Many posters on this board have discouraged people from trying to do and see too much in one trip, and to avoid going from place to place at too frantic a pace, suggesting that everytime one switches an overnight location that that day is in essence a wasted or lost day in terms of actually seeing and doing things, because that day would be dominated by travelling to the new location, and the time and energy devoted to getting set up in ones new accommodations
I certainly agree to an extent about this, and I too cringe when I see travel ideas that have someone visiting London, Paris, Rome, the Cinque Terre and finishing up at Neuschwanstein, with perhaps a Dachau and Rothenburg side trip thrown in, all done in, say, 12 days. The mere thought of these marathon "if this is Tuesday it must be Belgium" trips is exhausting. However, on our trip last year I feel that we struck a nice balance of fitting in a lot of travelling and new accommodations, and yet not losing any days entirely in spite of travelling. On our 23 day trip starting and ending in Berlin which brought us to Dresden, Prague, Nurnberg, Garmisch, Salzburg, Munich, Erfurt and back to Berlin, we had about 8 days where travelling to a new location was on the agenda, and certainly in those 8 days we didn't have full days of sightseeing, but looking back at them, we came pretty close to doing so.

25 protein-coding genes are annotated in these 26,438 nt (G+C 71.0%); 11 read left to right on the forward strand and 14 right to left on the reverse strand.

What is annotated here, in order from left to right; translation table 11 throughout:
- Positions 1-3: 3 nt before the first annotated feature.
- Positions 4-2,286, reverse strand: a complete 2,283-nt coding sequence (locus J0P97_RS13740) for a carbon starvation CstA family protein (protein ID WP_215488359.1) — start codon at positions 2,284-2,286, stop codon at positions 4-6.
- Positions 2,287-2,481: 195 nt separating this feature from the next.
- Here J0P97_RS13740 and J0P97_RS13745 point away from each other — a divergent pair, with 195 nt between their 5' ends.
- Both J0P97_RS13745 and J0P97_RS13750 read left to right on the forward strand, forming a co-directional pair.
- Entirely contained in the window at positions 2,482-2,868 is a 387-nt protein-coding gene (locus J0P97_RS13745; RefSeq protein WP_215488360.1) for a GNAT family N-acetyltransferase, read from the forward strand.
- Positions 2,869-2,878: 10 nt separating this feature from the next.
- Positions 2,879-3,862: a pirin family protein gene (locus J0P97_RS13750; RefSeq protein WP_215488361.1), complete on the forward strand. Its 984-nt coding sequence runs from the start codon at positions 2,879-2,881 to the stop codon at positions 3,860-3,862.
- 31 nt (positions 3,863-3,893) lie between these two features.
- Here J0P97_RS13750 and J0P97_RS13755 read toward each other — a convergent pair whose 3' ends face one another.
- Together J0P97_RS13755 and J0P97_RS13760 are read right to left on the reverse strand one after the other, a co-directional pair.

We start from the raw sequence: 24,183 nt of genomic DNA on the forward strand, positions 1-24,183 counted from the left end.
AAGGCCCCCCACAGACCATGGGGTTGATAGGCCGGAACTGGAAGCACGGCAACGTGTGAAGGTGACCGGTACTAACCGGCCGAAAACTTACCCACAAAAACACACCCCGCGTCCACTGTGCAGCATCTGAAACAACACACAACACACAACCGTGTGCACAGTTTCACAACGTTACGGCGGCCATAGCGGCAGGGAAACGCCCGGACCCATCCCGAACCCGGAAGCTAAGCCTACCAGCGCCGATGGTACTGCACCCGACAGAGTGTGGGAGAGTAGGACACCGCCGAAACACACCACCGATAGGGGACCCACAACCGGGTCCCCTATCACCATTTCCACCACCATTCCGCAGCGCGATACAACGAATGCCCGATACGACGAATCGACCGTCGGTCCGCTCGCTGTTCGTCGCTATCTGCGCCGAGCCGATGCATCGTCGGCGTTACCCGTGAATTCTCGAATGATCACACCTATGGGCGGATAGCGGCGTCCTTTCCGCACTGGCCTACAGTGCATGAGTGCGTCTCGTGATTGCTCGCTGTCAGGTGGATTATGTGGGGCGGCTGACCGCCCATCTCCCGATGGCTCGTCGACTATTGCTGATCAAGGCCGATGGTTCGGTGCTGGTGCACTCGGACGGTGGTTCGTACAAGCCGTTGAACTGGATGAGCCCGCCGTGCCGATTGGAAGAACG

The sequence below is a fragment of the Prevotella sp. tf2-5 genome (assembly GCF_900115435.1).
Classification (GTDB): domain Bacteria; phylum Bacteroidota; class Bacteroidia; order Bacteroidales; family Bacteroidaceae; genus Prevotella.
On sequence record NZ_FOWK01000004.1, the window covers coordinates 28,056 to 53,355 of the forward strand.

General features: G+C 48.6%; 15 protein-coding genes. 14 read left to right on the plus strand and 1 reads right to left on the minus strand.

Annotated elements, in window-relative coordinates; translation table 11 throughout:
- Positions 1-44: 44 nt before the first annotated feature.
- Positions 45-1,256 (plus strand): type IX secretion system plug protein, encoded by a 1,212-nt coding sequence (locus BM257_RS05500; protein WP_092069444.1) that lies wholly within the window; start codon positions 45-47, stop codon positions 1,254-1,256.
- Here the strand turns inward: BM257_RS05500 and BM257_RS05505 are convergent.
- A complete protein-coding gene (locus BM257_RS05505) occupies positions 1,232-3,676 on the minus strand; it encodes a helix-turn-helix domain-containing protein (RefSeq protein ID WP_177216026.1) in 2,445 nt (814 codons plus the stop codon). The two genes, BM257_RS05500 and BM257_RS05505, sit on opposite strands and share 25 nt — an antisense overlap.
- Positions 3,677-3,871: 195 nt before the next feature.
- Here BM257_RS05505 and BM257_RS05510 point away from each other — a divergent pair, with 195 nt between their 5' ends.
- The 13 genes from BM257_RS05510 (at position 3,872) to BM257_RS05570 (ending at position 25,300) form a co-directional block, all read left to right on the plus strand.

A good example of this was our trip from Garmisch to Salzburg. We left in mid morning, got to Salzburg in early afternoon, left our luggage at our hotel and spent the entire afternoon touring Salzburg. Looking back I feel we did about as much touring around that day as we would have had we started the day in Salzburg, we just went later into the evening and didn't have an afternoon rest time as we might have had we started the day there.
So for us I think the formula for success was a) only travel so far in one day, like Dresden to Prague, Erfurt to Berlin (in that case with a six hour long layover in Leipzig to see the city for the day) so that one is on a train only for a few hours, b) alter one's rhythm of the day to make up for lost time, in our case it meant having very full afternoons of sightseeing on every single travel day. This worked for us without a problem, and one reason for that was c) having conveniently located hotels or accommodations that did not require a lot of time to get to or to check in to.
Anyway, this pattern worked well for us, the concept of bit size, digestible chunks of travel time spread out over the trip. In hind sight I would say that I wouldn't have been against the idea of having one or two longer travel days, such as a Prague to Vienna leg, and looking back now would actually have done that, but certainly I agree on the idea of limiting long travel days.